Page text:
We continue from the I-25 to I-70 as we weave through a portion of the Rocky’s and drool over the ski areas we pass. We initially were headed to Moab, Utah where we were to meet up with a friend of ours from our 2014 PCT adventure, “Hemlock”, who is now a National Park Interpretive Ranger. Unfortunately we got our signals crossed, and she is headed on a 2-day backpack trip, so we vow to reschedule a visit with her. From the I-70 we decide to take a road, certainly less traveled on our way to Panguitch Utah, via the I-72. We have the road to ourselves and with daylight dimming we pull off the road at Forsyth Reservior and have the campground (with a USFS pit toilet) all to ourselves, complete with a plethra of perfectly aged/dried wood for a warming campfire to dine beside and “warm-up” before turning in. The skies are absent any clouds as day melts into night. Here there is no “light pollution” to mask the brilliance of Milky Way and bright white stars above us. It is perfectly quiet, save for our voices, as we speak in hushed tones. In no time the temperature drops wherein warmth of the fire is worthless, unless of course you are standing directly in it. How did the pioneers survive this?
Morning comes in brisk fashion. Our FJ’s outisde temperature guage registers 17 degrees. Of that we would concur. The still frozen birds atop our roof are retrieved and replaced in our cooler. Hot coffee and slightly frozen day old donuts are this morning’s breakfast. Panguitch Lake, and a Forest Service dirt road (Horse Valley Rd) to the Red Creek Reservior to survey the previous season’s fire damage are this day’s goal. Once again we have the highway to ourselves. Wildlife, with the exception of cattle is sparse. Open pastures turn into narrow canyons accompanied by even narrower streams and abandonned homesteader cabins in various degrees of decay. Prior to Panguitch we come upon the Robert Leroy Parker family homestead. Robert Parker, you ask? What’s the significance, and why would the Park service make this a landmark Historical site? Robert Parker, was more famously known as BUTCH CASSIDY of southwest OUTLAW fame, and the memorable highly embellished movie, “Butch Cassidy and the Sundance Kid“.
It is a small historical park, in the process of renovation, complete with a restroom. Old pictures on site show that this area was once lush with vegetation, which helps answer ‘who the hell would decide to live/homestead here’ for goodness sake. A quick wander about the premises and voyeristic gander at the the one-room house and out-barn, and we are on our way once more. It is interesting to see from where this notorious outlaw hailed, and begs to question, at what point in ones life does one turn from a cute little kid with smiles and wonderment to a life of crime.
We stop at the only open diner in Panguitch, who’s coffee was horrible, but their buttermilk biscuts more than made up for it! From Panguitch lake we turn off onto Horse Valley road make the bumpy run to Red Creek, where we normally deer hunt out of. In 2017 a massive fire, sparked from a knucklehead burning trash on private property…on a windy day. It consumed 72 square miles, to include a good portion of the area we hunt in. We wanted to scout it out, and survey the remaining habitat to see if putting in for the next year’s draw would be worthwhile. This fire was hot and vicious as the fuel levels where at a historic high, as conservancies that “oversaw” the area(s) had failed to properly maintain the forest (as it had been done in the past) and remove/thin the trees and the thick underbrush, believing (mistakenly) that it was “better” for the wildlife for the area to stay “natural”. The thick underbrush ensured that trees that would normally survive a forest fire, for the most part, didn’t. Vast swaths of once healthy trees were transformed into groves of “widow-makers”, with the soil beneath them sterilized by the intense heat leaving the ground still barren of vegetation over one year later. We were, however, happy to see that the area we normally hike into had escaped being ravaged by the fire. We had thought we would camp a Red Creek, but the day was still “young” and the wind had just started to howl, so we pushed on toward home. We wrestled with the idea of driving all the way home, but thought better of it, so just outside of St. George we decided to try our luck at Quail Creek State Park, as opposed to Sand Hallow State Park where we had camped the first night out on this hunting roadtrip.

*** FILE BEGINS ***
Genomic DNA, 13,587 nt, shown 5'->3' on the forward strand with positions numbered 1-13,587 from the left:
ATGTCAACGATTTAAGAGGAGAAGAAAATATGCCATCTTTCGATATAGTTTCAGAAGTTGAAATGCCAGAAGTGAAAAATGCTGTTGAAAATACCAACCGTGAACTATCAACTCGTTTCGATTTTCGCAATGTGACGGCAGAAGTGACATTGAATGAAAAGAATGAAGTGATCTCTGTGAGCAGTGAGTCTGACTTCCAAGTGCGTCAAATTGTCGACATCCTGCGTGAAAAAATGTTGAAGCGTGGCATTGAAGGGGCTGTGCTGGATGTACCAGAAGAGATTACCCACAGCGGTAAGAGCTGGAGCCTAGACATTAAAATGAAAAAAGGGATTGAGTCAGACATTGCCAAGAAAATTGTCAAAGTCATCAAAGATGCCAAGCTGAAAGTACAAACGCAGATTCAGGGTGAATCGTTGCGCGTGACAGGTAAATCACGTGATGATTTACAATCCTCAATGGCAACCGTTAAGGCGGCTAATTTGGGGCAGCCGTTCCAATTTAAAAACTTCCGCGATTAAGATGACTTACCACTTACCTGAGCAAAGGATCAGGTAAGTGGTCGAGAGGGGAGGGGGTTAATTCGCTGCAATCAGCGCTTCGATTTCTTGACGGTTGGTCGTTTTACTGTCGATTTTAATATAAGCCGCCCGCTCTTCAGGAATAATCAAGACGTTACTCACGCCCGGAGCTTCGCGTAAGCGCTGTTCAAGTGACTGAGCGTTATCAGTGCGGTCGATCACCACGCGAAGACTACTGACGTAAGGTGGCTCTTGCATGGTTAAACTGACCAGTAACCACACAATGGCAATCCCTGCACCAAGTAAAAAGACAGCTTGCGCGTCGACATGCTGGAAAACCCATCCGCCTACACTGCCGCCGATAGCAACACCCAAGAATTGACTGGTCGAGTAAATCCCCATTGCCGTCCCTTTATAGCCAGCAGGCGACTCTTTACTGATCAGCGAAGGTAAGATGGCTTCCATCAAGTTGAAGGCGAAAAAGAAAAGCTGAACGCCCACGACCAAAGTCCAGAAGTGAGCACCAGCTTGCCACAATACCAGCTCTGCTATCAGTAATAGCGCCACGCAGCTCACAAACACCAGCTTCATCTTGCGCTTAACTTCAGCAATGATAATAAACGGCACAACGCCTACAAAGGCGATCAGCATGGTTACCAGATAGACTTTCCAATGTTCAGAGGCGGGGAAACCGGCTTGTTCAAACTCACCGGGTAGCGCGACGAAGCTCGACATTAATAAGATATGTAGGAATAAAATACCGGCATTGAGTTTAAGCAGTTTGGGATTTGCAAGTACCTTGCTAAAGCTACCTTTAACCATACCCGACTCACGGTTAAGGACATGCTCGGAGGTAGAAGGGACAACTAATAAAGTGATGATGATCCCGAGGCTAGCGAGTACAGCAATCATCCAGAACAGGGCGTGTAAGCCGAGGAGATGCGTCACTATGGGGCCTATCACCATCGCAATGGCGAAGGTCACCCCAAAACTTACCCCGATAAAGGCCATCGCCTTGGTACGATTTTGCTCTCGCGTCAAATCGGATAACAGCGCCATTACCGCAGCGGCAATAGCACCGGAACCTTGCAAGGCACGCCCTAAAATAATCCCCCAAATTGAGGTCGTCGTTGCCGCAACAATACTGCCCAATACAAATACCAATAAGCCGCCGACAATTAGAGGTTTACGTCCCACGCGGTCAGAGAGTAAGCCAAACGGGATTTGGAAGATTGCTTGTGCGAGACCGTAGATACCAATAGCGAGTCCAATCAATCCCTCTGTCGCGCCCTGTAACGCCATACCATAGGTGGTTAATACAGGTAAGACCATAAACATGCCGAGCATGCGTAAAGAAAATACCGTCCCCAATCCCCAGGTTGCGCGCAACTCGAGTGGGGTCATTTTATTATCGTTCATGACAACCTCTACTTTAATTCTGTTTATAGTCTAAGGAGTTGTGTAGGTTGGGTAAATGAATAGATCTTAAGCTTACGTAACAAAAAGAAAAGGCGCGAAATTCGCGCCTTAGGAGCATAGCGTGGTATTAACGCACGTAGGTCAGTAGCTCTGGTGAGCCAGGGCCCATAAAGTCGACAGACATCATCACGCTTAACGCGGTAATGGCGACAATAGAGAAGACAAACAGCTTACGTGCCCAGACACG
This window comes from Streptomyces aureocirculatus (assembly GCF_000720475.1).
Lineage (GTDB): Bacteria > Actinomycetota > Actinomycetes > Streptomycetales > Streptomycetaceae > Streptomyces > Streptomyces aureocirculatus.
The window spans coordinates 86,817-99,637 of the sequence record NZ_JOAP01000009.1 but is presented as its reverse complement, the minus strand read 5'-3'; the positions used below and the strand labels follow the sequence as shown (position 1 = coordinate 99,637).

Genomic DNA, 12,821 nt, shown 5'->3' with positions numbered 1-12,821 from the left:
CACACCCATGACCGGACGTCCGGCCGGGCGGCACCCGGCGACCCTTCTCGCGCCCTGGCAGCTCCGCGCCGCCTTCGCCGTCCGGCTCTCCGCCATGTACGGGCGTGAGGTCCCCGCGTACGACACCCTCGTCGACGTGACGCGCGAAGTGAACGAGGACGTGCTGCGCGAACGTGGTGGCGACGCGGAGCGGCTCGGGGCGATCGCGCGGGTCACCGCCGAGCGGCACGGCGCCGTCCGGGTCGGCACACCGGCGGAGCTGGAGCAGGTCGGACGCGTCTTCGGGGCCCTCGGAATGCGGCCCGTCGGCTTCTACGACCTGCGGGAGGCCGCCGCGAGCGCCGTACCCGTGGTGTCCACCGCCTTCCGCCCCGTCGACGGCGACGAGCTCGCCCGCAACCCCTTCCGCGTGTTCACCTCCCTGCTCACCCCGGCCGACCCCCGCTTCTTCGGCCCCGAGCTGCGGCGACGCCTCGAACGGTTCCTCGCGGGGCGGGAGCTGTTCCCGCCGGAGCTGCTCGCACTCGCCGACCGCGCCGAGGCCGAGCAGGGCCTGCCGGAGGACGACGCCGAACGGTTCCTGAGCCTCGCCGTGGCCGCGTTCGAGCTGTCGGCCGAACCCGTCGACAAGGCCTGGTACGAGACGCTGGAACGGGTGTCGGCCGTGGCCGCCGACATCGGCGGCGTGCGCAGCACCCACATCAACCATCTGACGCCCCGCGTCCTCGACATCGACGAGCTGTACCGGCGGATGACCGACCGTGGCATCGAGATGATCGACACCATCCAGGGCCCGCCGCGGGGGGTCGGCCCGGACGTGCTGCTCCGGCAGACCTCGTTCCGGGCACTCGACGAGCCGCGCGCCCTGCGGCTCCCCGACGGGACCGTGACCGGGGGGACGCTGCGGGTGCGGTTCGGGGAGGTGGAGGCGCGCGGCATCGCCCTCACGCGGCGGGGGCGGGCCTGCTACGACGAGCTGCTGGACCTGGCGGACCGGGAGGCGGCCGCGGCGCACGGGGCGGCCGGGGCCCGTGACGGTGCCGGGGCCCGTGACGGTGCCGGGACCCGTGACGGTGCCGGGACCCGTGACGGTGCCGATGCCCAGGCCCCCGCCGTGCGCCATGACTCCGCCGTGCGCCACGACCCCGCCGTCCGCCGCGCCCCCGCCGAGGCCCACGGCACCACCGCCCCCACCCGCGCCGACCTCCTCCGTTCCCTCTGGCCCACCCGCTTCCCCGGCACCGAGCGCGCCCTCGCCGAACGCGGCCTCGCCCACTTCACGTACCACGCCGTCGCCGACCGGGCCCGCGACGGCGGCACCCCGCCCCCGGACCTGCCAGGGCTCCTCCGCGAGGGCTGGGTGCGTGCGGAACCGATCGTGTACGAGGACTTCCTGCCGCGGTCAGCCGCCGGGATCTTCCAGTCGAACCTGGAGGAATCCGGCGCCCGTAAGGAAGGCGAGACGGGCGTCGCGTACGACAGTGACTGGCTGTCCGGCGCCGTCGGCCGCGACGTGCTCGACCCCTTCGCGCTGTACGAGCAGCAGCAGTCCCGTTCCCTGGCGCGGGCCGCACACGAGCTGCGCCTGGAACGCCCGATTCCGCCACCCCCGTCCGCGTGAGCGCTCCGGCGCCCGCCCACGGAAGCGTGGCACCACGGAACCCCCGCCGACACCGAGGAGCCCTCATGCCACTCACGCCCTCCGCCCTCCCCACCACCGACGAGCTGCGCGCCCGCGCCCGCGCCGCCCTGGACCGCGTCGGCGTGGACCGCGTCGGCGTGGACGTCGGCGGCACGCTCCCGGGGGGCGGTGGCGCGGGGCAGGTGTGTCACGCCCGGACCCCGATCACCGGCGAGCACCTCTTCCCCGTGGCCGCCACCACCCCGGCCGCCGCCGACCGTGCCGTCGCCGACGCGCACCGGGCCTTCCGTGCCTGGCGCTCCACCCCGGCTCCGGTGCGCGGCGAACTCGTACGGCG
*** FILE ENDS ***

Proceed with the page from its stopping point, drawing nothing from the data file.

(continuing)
It was nice pulling into a spot early for a change, and setting up with actual daylight and warmth. We had brought the rest of the wood from the previous night with us, and were further supplemented by a “neighbor” who was pulling up stakes to avoid the coming wind event/storm(50-70mph) forecasted for early afternoon the next day. We wondered if we should do the same, but elected not to as we would be on the road fairly early anyways, and we didn’t have a trailer to contend with.
The evening’s air was blissfully “warm”, which allowed us to actually enjoy our evening’s campfire and the remainder of our adult beverages in improvised “cups”.
As the sun rose the next morning, we were further awakened by the intermittent shudder of our tent and banging of the vestibule door. It appears that the wind event was arriving a bit earlier than expected. By the time we packed up and were on the road, a red haze had filled the air. In the distance we can see Sand Hallow state park where we had considered camping, and are immensely glad we listened to that “little voice” prompting us to pull into Quail Creek in the first place. In the near distance, a gritty red “fog” hovers over Sand Hallow State Park. We could only imagine what it would have been like in a tent…at 4 in the morning. We head west bound on the I-15 with a hearty head-wind, reminiscent of “Windyoming“, reducing our gas mileage significantly. As we exit Las Vegas and cross into California, the winds continue. “Arson weather”, we remark to each other, not knowing that two significant and historically devestating fires are currently raging in their second day of chaos; the “Camp Fire” that wiped out the town of Paradise (killing 86 people, and leaving many more homeless), and the Woolsey Fire in the Simi Valley area that would later reach into Malibu and race toward the Pacific Ocean consuming practically everything in its way.
We arrived home to hazy skies and the acrid smell of smoke in the air. A bitter-sweet return from a memorable trip, thankful that our family was safe and free from harm’s way, yet knowing that hundreds, if not thousands, of people’s lives had now been turned upside down whilst we were out recreating.
A reminder to Count your blessings…daily.